The thing we were most taken with at the Native American camp was the flute performance by William Whitefeather. Sunburst has been learning to play a Choroi pentatonic flute for a month or so now, struggling through her third song, and it was neat for her to see real flute playing in action-- on a stage and everything.
I love the sound of the Native American flute. It's different than what Sunburst is learning to play-- the Choroi pentatonic makes me think of angels, sort of a hovering, airy sound, while the Native American flutes seem to sound more earthy, sweeping, and I don't know, connected to the whole of life. Maybe that makes sense to someone besides me?
Anyway, I asked Sunburst to watch Whitefeather's fingers, particularly, to help her get a better sense for what he was doing. At one point she turned to me and whispered, "Hey, I know that song!" He was playing a Native American lullaby off of "Under the Green Corn Moon," a cd that we have listened to on and off since Sunburst was just a day old. Hearing something familiar like that sealed the deal for her.
When he was done playing and started to pack up for the day, Sunburst went up and asked to see his collection of flutes, and she let him know that she recognized the lullaby. He told her that he has the same cd, and he just figured out how to play it by listening to the song. Then she asked him to play a couple of different-looking (and sounding) flutes he had, including a triple- chambered drone flute that was a thing of beauty and wonder in itself, before she admitted to him that she's has been learning to play the flute at home.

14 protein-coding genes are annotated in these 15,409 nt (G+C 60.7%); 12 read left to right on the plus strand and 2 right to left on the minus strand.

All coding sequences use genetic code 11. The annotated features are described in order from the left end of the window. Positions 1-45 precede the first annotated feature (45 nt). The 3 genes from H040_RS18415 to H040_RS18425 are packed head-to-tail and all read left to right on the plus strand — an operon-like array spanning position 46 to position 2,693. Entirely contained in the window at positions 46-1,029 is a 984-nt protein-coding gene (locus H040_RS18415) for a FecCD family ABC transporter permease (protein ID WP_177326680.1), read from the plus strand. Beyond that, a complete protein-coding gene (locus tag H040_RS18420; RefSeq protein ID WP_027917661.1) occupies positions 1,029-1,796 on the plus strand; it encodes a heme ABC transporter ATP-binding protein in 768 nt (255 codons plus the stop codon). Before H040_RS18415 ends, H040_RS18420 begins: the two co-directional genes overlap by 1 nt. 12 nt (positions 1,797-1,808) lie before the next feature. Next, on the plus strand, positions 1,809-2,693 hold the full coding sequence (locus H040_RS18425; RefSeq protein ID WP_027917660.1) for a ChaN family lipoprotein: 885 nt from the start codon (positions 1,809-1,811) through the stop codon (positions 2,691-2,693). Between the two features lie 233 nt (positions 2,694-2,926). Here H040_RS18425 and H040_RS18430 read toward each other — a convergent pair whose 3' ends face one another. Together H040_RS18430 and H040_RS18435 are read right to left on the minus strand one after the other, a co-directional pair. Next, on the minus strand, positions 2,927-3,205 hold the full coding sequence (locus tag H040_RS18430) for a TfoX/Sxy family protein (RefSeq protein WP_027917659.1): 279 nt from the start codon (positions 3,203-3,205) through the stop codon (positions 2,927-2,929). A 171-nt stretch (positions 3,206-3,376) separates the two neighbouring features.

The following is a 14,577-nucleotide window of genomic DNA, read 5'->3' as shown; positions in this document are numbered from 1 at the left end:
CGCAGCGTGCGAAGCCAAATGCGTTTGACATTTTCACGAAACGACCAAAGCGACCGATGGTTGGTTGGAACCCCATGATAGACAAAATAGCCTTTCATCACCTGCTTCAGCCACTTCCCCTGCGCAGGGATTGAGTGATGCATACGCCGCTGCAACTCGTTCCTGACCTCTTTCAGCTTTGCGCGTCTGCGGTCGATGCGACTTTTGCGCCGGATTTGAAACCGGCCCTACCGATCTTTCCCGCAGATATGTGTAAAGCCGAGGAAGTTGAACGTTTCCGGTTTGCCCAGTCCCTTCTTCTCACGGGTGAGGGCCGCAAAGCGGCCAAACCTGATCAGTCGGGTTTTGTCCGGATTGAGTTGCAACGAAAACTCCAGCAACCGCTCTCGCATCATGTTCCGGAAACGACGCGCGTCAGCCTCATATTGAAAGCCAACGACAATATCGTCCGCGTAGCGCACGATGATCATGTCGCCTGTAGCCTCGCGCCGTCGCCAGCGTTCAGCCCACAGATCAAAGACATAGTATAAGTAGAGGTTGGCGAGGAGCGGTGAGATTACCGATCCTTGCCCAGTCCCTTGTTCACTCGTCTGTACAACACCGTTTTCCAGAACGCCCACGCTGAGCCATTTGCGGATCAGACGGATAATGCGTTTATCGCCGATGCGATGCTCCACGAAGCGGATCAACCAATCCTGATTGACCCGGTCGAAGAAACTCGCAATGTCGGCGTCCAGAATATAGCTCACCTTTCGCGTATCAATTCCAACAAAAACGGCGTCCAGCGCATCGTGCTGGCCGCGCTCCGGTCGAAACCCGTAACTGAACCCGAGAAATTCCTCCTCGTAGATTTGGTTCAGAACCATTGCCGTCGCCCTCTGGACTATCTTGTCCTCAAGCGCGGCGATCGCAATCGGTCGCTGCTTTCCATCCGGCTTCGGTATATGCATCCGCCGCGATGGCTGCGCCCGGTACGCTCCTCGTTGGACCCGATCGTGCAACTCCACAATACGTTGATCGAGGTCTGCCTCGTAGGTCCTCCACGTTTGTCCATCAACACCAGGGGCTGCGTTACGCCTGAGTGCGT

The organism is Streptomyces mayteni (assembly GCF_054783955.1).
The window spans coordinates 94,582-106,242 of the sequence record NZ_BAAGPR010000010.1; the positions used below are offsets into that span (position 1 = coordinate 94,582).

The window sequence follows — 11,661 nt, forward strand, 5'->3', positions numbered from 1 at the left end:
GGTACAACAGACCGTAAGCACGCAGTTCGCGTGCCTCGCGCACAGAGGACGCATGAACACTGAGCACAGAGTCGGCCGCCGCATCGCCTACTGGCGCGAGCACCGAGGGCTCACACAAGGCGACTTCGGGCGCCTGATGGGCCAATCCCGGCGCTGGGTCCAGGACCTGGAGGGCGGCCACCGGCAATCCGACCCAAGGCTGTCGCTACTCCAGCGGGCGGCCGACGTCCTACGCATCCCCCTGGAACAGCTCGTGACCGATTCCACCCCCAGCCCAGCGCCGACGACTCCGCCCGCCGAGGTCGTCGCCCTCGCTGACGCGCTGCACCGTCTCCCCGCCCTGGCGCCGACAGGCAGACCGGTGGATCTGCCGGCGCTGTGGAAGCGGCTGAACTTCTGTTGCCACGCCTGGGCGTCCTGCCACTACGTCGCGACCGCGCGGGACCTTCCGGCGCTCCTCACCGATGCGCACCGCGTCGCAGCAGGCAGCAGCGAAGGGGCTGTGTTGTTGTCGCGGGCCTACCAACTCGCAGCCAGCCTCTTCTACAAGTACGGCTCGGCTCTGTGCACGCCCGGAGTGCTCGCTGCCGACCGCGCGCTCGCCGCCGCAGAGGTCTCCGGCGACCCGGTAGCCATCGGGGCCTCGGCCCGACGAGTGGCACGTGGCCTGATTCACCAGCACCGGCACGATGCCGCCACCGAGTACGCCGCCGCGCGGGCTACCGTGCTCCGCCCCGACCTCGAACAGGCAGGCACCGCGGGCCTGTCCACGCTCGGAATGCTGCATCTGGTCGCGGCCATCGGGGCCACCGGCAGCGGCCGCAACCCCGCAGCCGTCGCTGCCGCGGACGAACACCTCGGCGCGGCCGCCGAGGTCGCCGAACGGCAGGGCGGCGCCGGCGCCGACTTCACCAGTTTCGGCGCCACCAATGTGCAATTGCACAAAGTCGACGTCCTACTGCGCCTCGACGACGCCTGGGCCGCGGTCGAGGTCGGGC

Next thing I know he had handed her a small flute so that she could show him. She was shy and reluctant at first, but then she took it and began to play "Deedle Dum," the first song I taught her using David Darcy's wonderful pentatonic flute book. The fingering is different, but she quickly worked it out and then lit into the second song she knows. While she was playing, a group of older school children had materialized behind her, so that when she turned around she found herself giving a surprise concert. Undaunted, she played the song a couple more times before thanking Whitefeather and coming back over to me with a huge grin on her face.
When we got home she took out her own flute and began to play around with it, not practicing the songs, but just trying out different notes and combinations-- happily playing with the sounds. She's used to hearing her dad and I play the pentatonic flute, and she hears her dad play the Native American flute and Irish Tin Whistle (among other things,) but somehow it's not the same kind of inspiration. Apparently Whitefeather struck some chord in her that we hadn't. Life is funny that way.